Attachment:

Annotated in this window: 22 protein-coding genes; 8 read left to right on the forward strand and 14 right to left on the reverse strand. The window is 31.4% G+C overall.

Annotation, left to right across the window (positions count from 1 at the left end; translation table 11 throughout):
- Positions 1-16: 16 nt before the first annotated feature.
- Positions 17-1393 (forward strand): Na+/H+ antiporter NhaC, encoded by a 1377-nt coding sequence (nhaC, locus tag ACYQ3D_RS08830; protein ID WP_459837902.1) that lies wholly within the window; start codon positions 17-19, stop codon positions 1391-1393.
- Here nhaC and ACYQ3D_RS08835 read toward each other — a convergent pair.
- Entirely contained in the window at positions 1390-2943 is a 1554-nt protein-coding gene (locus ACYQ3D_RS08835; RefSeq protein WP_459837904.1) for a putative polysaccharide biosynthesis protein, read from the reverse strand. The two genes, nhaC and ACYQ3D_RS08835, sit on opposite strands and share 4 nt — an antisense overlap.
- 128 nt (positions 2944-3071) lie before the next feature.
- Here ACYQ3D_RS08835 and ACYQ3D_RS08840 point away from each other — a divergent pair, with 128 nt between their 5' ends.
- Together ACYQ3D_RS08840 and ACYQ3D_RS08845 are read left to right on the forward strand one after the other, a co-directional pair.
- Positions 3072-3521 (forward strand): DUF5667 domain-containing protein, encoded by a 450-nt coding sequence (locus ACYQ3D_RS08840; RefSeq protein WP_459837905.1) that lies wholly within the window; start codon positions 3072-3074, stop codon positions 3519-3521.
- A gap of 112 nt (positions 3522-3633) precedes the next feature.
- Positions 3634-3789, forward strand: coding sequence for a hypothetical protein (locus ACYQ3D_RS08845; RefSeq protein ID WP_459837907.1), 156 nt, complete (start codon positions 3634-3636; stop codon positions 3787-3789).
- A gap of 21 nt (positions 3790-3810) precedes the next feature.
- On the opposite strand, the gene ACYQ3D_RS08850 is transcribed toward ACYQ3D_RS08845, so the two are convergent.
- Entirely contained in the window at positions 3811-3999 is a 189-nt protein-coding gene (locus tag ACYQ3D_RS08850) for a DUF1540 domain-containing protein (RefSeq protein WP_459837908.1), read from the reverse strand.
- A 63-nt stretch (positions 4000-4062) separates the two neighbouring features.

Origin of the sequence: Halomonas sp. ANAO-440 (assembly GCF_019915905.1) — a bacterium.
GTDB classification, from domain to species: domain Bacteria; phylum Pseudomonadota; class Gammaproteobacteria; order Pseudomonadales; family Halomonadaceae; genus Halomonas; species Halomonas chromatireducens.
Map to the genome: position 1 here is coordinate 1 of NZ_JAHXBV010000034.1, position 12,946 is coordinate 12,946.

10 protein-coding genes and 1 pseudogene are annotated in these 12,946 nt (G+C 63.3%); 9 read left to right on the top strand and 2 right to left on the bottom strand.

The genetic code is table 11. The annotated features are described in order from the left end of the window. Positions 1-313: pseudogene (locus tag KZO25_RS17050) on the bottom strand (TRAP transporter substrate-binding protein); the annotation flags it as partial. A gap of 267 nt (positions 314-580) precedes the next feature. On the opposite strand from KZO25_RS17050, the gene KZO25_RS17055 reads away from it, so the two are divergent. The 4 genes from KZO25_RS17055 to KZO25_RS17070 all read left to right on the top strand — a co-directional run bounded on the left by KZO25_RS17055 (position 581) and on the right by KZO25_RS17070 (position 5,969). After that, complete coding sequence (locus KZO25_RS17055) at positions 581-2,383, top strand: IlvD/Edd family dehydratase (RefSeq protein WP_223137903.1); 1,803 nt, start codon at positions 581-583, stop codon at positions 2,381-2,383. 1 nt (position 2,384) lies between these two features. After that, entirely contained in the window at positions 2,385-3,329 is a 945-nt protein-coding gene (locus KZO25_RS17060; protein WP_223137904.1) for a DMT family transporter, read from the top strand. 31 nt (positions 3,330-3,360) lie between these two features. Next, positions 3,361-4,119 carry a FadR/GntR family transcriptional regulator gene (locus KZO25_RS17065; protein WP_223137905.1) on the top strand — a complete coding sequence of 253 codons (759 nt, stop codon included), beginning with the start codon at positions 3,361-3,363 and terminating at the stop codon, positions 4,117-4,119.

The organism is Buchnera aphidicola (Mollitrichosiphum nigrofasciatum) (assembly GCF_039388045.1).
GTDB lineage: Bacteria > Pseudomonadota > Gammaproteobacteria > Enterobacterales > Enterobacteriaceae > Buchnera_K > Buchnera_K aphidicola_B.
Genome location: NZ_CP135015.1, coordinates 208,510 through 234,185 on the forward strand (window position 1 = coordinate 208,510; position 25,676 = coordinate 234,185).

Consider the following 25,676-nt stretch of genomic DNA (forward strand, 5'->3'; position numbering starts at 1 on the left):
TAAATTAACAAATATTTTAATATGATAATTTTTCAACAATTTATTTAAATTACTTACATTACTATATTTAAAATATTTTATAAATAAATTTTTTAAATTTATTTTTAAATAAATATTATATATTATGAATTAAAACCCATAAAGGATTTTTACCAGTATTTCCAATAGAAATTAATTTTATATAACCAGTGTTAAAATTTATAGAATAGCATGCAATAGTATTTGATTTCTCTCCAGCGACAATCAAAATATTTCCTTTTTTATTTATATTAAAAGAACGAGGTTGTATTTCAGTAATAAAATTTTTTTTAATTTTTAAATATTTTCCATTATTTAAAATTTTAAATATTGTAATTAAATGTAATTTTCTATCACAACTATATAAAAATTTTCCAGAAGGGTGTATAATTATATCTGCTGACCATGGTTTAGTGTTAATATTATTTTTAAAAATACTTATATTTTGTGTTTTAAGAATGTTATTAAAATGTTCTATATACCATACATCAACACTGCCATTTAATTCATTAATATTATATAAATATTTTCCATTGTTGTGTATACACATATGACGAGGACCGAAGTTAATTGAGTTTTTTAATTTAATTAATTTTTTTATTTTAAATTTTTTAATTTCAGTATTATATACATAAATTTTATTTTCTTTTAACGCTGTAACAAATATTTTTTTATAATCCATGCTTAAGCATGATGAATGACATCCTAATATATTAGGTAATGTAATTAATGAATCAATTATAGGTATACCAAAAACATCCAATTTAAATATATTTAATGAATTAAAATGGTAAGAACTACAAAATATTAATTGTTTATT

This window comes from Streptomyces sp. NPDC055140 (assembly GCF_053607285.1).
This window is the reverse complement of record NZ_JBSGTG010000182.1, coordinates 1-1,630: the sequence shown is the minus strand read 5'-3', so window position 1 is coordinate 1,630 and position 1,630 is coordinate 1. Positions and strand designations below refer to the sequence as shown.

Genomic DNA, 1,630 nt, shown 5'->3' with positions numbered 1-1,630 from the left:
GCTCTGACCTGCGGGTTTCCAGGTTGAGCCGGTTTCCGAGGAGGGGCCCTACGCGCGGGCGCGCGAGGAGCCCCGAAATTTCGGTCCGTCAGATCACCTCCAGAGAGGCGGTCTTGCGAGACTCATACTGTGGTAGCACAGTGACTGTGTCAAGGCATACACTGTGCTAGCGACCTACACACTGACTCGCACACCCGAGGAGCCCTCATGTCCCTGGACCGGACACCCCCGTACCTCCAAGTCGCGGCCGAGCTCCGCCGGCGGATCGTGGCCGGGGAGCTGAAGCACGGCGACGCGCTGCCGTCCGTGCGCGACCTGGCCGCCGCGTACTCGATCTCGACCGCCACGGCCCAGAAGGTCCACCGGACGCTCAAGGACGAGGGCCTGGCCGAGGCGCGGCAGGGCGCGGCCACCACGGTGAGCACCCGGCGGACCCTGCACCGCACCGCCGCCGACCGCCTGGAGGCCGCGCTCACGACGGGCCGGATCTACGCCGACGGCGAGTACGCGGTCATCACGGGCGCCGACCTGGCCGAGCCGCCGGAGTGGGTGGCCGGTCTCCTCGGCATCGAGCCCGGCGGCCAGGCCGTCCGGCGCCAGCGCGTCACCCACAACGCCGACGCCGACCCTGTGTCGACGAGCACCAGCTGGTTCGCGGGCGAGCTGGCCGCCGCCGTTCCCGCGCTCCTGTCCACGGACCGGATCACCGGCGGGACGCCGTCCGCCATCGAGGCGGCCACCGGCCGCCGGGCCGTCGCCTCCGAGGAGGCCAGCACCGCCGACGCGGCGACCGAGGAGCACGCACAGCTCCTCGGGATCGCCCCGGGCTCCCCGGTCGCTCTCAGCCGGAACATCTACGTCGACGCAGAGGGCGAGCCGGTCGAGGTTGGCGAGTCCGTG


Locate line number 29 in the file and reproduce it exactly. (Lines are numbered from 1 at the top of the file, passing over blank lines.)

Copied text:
Genomic DNA, 1,630 nt, shown 5'->3' with positions numbered 1-1,630 from the left: